Brachioplasty with bicipital groove scar

Published on 23/05/2015 by admin

Filed under Plastic Reconstructive Surgery

Last modified 23/05/2015

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Chapter 3 Brachioplasty with bicipital groove scar


The increase in obesity in the United States of America and the concurrent meteoric rise in bariatric surgery has led to an increasing interest and popularity of the brachioplasty procedure. Statistics from the American Society of Plastic Surgeons have borne this out, with an increase in the number of brachioplasties from 2516 in 1997 to 16 102 in 2009.1 Massive weight loss patients make up the bulk of brachioplasty patients. As is true in all parts of the body after massive weight loss, the deformities can be highly varied. Some patients do not have much loss of fat from their arms and require debulking before a formal brachioplasty. Other patients have truly deflated arms and describe “pinching” of the loose skin as it is folded into their clothing.

Esthetic brachioplasty was first described by Correa-Inturraspe and Frenandez2 in 1954. Lockwood (1995)3 described the superficial fascial repair of the arm, but as was the case with his work on lower body lifts, most of his patients were complaining of aging and not massive weight loss. However, until the avalanche of massive weight loss patients entered the plastic surgeon’s office there was little interest in the procedure. That said, many plastic surgeons were still reluctant to perform the procedure due to concerns about scars and axillary contractures. The massive weight loss patients have helped change the plastic surgeons’ minds, focusing the improvement of contour with fewer concerns about scars. Plastic surgeons of course, however, continue to try and improve the scars and argue about scar placement. Some plastic surgeons advocate a scar along the most inferior point of the upper arm4 and others have recommended a sinusoidal type of scar placement.5 At polls taken during plastic surgery meetings the most common scar placement has been reported to be within the bicipital groove (Downey S, personal communication). A survey taken of the general public, plastic surgeons and patients confirmed that the most acceptable position of a scar is along the bicipital groove.6 Many plastic surgeons are now continuing the excision proximally into the axillary area7 and in some massive weight loss patients this excision may be extended down the trunk to the inframammary fold.8,9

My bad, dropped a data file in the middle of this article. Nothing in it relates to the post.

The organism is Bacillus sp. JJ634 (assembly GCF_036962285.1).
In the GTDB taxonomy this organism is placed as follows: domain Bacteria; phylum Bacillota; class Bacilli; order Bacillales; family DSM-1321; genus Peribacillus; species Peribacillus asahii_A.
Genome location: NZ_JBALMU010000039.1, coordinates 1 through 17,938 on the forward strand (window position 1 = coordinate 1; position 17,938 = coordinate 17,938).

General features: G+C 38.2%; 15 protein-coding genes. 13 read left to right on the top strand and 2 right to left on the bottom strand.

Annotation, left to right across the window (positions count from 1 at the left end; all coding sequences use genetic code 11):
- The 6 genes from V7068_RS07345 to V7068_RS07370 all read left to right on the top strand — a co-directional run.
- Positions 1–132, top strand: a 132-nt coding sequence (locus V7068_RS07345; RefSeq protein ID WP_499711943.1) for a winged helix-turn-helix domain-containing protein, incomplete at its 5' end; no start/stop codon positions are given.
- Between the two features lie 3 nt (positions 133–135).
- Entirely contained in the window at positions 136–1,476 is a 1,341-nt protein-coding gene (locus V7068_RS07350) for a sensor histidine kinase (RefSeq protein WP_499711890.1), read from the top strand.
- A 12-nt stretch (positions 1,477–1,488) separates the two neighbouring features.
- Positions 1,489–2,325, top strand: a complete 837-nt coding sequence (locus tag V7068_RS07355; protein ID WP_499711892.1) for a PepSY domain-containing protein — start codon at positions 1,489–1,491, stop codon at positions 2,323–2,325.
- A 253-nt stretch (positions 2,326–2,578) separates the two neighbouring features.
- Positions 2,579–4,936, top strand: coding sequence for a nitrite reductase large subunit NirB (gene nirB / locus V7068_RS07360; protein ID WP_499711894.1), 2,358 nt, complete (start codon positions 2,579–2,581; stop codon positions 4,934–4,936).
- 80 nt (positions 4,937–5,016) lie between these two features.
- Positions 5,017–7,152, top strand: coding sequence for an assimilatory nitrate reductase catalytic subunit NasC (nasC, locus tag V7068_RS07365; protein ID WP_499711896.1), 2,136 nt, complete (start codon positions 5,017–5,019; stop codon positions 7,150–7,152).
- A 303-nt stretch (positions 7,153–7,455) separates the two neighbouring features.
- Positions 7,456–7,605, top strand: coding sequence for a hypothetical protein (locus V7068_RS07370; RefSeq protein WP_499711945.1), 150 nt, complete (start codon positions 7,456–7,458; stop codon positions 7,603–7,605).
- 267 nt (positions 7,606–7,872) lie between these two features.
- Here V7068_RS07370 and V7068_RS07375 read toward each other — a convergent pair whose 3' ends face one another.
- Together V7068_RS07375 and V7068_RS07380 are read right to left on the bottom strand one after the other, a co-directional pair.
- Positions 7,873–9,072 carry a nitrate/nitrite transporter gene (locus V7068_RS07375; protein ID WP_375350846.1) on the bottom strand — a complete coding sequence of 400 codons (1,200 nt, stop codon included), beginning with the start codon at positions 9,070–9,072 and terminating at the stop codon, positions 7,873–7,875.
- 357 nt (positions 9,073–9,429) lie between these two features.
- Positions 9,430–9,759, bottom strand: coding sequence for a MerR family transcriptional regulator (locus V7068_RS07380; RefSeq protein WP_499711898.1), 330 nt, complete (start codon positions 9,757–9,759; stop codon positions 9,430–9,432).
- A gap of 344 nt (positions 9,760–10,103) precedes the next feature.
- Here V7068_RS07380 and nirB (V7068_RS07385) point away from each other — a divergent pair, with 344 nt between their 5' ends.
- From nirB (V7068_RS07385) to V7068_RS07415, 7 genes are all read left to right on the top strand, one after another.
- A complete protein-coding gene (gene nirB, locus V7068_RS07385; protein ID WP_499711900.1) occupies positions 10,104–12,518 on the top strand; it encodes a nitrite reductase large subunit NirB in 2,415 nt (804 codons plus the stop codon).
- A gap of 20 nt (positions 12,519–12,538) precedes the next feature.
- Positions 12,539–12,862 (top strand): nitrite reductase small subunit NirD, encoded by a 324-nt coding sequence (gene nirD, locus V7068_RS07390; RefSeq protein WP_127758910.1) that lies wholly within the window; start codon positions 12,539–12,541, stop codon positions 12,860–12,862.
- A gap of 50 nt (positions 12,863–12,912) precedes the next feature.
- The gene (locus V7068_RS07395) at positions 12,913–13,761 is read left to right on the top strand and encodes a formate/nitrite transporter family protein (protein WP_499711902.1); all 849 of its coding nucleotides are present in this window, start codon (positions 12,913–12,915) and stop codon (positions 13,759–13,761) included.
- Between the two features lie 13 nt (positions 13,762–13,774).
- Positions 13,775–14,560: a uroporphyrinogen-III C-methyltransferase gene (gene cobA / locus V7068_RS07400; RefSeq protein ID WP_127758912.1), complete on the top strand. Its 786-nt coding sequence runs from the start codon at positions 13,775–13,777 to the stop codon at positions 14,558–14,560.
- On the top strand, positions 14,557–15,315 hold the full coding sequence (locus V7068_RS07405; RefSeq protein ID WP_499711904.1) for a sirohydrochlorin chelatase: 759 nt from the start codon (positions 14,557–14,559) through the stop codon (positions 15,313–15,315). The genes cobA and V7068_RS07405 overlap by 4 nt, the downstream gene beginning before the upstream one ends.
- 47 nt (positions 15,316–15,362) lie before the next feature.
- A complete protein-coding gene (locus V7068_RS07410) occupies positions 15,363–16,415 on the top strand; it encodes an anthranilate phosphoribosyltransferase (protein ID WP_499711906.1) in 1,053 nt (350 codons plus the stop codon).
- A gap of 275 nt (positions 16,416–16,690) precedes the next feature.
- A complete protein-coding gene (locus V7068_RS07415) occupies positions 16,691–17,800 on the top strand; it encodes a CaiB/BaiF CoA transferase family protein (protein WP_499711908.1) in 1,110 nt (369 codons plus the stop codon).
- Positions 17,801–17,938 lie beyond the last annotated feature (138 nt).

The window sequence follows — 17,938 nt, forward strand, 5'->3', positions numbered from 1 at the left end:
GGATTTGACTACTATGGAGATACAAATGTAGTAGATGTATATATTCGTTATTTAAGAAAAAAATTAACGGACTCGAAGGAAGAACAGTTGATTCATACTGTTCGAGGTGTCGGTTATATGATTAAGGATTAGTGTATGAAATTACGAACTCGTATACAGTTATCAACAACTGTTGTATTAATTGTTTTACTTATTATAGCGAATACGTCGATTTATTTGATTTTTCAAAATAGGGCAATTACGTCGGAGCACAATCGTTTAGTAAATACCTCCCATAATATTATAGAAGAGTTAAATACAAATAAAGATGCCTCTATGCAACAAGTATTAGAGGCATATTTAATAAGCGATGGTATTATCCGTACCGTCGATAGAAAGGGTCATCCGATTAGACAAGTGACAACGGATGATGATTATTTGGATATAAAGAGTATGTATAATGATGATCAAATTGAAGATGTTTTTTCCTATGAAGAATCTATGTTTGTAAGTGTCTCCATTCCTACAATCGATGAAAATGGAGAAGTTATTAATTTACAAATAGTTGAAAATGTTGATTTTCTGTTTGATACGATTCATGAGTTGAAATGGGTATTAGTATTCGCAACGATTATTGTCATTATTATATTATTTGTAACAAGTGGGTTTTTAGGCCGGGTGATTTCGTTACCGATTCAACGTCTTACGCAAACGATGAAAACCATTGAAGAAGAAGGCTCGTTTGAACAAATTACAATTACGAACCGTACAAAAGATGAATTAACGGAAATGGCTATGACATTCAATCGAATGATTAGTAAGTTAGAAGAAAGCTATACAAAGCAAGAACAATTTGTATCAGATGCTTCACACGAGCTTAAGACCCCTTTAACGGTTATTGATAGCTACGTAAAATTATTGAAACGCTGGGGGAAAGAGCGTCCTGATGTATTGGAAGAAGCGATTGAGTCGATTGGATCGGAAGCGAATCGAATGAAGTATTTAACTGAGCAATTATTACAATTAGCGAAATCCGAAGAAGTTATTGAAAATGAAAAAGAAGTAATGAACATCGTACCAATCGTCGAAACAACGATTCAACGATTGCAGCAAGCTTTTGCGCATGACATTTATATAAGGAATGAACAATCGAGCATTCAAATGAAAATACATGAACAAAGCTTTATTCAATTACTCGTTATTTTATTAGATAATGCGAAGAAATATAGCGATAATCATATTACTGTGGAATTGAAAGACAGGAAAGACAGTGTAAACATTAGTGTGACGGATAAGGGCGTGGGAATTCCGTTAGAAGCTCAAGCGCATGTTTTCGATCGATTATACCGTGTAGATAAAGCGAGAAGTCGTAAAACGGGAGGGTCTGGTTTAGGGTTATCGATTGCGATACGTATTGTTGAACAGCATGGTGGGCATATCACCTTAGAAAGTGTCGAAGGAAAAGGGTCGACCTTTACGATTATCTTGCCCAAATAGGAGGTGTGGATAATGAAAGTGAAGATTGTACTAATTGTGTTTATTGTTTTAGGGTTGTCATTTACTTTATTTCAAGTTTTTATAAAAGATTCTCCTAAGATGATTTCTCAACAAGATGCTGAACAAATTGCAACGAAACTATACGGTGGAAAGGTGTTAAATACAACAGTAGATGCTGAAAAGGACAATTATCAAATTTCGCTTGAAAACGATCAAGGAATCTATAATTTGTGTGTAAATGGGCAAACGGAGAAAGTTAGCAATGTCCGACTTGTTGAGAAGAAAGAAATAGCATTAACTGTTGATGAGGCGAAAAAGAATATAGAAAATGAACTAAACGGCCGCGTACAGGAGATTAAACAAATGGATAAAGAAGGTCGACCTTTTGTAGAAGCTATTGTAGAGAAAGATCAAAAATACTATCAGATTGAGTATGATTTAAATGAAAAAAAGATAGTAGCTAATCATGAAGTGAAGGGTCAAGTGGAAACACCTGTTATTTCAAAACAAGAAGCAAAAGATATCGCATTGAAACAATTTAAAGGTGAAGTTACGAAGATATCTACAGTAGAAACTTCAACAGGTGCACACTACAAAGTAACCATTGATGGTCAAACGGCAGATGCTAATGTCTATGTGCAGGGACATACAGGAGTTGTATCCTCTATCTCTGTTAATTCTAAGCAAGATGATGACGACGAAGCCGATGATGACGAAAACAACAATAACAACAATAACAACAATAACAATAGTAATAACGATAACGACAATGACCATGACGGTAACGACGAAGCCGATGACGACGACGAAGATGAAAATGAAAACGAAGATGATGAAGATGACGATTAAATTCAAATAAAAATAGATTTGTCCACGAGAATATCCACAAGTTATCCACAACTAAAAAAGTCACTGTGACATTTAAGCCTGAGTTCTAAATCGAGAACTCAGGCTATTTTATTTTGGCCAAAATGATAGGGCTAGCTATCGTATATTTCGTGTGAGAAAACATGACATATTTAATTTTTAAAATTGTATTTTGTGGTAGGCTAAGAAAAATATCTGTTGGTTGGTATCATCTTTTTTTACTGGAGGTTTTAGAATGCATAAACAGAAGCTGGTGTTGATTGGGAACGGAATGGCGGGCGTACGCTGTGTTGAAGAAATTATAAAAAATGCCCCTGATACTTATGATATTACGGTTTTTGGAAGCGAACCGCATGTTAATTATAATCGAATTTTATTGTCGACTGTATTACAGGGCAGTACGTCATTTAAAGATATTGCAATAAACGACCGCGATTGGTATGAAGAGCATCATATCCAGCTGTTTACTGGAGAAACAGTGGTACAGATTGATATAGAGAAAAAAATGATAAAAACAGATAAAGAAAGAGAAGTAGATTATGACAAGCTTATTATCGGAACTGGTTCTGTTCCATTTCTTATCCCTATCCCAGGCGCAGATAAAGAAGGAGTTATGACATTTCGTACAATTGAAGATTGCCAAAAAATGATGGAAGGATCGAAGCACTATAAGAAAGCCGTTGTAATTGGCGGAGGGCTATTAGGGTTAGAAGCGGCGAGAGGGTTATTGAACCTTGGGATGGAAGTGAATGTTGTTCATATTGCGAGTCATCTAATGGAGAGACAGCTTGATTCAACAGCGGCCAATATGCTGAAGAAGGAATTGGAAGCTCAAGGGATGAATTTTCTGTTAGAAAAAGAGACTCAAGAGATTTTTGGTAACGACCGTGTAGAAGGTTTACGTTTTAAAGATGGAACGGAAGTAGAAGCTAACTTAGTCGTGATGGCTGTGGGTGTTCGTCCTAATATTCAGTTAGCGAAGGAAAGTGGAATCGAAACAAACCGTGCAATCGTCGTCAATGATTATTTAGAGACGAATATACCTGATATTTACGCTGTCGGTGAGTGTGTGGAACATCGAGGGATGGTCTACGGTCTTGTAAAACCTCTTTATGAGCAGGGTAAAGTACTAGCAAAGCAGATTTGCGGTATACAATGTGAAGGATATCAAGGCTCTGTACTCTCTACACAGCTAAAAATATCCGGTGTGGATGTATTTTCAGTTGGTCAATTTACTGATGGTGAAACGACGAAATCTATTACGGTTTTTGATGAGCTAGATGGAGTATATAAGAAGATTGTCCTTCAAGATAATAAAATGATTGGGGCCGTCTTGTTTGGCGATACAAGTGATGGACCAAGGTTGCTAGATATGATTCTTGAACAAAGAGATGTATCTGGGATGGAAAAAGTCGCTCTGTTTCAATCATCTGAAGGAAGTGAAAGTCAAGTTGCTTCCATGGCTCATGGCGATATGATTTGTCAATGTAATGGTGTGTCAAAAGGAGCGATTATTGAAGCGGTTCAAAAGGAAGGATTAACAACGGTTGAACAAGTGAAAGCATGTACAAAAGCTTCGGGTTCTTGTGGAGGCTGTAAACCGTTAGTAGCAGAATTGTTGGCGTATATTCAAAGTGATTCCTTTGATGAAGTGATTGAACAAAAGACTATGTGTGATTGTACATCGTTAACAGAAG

Preoperative Preparation

The evaluation of patients presenting for brachioplasty involves consideration of how much residual fat is present and the looseness of the skin. One of the first considerations will be whether there is enough laxity to justify a scar from elbow to axilla or longer (Figs 3.1 and 3.2). Patients with minimal looseness may benefit from looking at pictures of patients who have undergone brachioplasty in order to understand the length of the scars and the typical “rope-like” appearance of the scar near the elbow. Some clinicians have advocated drawing the proposed scar on the patient so they can live with the proposed scar for a while and see if it is something that they can accept.

The second type of patient is the opposite – the patient who has had minimal deflation of their arms. These patients will not have a satisfactory result from a brachioplasty without deflation. Attempts to perform a brachioplasty will lead to an arm still very full, but now with the addition of a long scar. There are two schools of thought: liposuction at the time of brachioplasty, and liposuction or deflation followed at a later interval (usually several months) by the formal excision. In many cases the arms are not the patient’s first priority and the deflation can be combined with the first excisional procedure the patient is undergoing (for example, an abdominoplasty) and then the formal brachioplasty could occur at a later time. Often this is a very acceptable plan for the patient as the deflation will allow the patient to wear more normal clothes or clothes that better fit their torso even though the arms are still loose (Fig. 3.3).

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